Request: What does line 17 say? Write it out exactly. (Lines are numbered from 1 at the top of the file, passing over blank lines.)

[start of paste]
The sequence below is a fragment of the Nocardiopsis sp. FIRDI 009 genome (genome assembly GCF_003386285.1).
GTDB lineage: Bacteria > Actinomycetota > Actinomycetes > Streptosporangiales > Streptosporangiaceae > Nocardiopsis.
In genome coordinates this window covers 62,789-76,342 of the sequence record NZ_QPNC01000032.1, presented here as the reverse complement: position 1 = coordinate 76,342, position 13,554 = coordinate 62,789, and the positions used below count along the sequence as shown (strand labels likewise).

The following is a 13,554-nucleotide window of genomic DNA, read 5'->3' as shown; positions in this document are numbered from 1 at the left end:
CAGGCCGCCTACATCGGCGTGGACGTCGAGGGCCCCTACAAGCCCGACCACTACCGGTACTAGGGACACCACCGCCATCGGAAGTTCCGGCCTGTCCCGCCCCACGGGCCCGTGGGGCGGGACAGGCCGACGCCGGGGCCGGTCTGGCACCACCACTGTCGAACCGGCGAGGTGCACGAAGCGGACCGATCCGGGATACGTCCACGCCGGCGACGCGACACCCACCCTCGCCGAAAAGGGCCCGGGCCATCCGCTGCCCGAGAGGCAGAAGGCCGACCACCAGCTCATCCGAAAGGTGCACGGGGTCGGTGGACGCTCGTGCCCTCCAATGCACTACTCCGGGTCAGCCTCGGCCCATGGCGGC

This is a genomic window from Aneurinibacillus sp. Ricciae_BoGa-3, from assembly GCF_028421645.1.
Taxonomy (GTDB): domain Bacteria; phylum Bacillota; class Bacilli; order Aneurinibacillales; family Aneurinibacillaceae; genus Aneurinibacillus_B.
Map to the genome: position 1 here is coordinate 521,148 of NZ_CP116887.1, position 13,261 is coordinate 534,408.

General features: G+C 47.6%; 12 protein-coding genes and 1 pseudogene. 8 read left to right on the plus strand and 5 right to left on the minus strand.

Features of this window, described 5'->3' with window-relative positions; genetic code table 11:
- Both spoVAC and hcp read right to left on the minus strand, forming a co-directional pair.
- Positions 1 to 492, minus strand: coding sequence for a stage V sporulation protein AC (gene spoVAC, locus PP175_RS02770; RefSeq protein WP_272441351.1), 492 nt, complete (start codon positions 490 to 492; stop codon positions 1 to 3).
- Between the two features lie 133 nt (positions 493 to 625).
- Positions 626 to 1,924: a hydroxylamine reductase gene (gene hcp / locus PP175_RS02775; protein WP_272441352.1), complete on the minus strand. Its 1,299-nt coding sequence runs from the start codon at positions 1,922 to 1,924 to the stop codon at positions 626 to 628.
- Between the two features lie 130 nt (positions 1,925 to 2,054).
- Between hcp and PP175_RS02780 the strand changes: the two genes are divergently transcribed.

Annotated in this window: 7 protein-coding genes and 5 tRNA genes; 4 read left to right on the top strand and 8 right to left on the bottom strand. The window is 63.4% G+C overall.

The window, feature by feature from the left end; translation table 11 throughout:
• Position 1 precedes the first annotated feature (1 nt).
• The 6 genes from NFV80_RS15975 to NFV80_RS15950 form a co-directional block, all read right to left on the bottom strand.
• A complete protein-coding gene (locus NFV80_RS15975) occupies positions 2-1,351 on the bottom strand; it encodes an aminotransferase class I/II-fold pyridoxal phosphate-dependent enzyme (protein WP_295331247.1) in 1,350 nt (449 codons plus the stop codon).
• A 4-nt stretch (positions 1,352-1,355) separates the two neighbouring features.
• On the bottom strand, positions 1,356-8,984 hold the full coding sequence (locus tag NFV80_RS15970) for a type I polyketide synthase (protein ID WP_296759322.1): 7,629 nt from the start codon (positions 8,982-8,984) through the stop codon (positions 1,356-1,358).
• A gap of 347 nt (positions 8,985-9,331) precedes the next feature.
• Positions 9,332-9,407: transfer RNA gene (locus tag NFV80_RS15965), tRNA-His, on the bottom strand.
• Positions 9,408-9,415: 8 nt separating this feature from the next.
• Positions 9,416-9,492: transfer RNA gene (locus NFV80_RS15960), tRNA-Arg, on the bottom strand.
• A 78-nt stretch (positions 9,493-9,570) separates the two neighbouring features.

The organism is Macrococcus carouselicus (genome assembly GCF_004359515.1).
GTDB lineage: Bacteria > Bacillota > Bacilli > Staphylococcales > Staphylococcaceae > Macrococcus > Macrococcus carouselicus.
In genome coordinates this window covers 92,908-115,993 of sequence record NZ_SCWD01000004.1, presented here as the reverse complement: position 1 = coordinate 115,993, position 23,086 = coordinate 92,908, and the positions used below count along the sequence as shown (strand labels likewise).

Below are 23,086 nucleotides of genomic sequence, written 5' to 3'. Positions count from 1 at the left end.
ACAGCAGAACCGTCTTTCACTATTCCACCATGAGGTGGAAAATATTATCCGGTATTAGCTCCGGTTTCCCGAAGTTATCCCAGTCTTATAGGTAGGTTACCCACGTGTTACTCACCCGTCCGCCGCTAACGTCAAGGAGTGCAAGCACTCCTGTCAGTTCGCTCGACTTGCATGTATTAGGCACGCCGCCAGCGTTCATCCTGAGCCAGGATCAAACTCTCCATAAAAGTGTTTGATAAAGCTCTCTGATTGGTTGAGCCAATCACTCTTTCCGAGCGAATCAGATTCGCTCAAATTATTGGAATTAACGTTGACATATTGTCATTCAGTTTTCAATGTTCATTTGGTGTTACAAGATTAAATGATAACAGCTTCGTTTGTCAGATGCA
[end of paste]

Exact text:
Annotated in this window: 7 protein-coding genes and 5 tRNA genes; 4 read left to right on the top strand and 8 right to left on the bottom strand. The window is 63.4% G+C overall.